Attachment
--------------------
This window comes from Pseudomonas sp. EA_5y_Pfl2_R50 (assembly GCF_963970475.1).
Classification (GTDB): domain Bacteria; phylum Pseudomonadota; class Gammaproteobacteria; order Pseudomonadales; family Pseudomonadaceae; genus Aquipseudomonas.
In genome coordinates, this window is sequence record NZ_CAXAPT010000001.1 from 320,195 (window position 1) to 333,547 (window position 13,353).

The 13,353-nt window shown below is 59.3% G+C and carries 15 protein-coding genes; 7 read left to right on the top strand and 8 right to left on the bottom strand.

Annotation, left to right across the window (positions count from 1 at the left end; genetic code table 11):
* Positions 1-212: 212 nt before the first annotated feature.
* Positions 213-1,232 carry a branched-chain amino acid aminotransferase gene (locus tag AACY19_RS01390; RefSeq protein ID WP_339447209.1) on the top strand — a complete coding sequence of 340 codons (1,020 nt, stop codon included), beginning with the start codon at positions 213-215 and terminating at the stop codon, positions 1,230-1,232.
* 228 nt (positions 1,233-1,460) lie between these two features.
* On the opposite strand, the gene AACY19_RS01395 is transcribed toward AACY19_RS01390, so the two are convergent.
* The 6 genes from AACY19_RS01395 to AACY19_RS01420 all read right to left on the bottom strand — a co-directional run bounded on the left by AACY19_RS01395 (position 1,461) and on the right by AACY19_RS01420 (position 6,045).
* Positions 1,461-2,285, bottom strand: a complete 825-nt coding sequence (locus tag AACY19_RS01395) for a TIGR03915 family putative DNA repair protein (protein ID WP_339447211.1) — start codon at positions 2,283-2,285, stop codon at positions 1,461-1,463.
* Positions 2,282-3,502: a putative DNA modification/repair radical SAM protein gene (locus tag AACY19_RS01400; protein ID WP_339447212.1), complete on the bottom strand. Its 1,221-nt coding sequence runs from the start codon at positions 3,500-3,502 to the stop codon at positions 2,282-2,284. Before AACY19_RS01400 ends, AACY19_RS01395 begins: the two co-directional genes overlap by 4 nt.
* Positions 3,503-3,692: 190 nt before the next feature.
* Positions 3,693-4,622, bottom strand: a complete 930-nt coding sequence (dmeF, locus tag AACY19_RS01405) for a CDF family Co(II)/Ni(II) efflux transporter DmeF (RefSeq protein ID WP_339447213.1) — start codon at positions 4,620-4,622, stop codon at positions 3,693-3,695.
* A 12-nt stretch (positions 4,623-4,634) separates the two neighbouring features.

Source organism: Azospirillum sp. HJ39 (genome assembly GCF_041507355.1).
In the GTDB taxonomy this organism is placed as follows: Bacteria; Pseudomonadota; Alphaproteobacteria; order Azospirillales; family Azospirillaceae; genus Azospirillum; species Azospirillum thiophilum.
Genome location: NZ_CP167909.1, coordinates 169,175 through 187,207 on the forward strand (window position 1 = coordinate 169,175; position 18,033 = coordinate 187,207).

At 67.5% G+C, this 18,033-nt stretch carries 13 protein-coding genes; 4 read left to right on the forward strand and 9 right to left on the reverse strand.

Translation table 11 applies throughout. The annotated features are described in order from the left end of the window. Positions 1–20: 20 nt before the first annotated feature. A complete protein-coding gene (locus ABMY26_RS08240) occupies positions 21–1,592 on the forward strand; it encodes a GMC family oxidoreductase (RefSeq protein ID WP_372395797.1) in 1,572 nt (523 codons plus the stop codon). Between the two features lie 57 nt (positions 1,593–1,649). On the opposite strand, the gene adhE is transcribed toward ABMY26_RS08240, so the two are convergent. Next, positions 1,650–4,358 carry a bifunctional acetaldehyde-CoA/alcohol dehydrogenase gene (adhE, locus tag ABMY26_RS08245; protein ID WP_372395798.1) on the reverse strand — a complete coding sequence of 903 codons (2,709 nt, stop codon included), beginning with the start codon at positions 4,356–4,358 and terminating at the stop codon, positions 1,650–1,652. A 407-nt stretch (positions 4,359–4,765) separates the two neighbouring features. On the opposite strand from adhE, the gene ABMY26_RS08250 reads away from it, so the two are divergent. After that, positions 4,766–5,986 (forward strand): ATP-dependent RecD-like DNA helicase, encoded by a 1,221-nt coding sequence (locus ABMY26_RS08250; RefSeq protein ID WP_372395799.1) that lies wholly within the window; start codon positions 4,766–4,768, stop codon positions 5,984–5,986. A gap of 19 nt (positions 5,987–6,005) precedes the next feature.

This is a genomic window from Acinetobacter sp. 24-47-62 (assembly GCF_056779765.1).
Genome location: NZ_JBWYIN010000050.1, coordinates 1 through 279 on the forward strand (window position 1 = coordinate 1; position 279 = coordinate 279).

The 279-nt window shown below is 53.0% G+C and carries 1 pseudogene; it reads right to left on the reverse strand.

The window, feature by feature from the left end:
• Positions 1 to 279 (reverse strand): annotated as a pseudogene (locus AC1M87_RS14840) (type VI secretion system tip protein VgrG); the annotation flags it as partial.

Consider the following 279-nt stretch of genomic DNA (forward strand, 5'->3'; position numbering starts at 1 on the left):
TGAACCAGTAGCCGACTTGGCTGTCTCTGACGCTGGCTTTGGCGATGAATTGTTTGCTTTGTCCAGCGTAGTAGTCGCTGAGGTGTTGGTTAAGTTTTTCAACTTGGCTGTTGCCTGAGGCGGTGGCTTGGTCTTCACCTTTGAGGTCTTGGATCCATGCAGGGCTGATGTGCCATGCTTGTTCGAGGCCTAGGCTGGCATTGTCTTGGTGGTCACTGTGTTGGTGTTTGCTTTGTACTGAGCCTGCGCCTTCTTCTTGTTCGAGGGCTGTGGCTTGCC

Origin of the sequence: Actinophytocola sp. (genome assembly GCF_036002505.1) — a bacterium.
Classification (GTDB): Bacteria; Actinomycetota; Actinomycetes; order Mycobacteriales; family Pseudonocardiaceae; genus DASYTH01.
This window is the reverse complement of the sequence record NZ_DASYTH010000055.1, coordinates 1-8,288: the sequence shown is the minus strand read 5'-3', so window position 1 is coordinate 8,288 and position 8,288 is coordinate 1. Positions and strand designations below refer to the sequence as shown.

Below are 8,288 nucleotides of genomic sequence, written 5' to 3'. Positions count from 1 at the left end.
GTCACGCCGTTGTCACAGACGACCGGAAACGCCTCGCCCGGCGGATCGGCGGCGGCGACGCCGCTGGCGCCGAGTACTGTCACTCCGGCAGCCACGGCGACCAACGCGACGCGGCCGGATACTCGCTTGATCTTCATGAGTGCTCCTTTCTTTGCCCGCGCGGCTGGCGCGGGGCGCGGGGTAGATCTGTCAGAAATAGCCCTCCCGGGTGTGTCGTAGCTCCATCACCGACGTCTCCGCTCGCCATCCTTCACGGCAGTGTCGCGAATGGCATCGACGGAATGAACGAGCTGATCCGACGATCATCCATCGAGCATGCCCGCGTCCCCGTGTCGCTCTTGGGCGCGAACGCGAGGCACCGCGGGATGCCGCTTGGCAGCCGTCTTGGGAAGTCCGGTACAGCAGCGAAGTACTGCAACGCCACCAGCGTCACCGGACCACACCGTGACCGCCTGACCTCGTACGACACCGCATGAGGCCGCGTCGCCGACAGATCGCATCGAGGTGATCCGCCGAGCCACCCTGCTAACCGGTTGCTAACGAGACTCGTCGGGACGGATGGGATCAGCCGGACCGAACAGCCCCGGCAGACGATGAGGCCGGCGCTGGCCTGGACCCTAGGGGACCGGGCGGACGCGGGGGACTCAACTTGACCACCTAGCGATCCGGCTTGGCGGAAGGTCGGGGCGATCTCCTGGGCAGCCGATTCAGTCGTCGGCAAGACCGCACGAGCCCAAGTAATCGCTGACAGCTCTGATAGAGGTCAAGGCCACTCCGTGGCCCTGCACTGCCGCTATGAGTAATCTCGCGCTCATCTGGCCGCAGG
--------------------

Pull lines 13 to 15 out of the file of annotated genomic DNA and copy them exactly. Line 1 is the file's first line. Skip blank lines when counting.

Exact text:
* Positions 3,503-3,692: 190 nt before the next feature.
* Positions 3,693-4,622, bottom strand: a complete 930-nt coding sequence (dmeF, locus tag AACY19_RS01405) for a CDF family Co(II)/Ni(II) efflux transporter DmeF (RefSeq protein ID WP_339447213.1) — start codon at positions 4,620-4,622, stop codon at positions 3,693-3,695.
* A 12-nt stretch (positions 4,623-4,634) separates the two neighbouring features.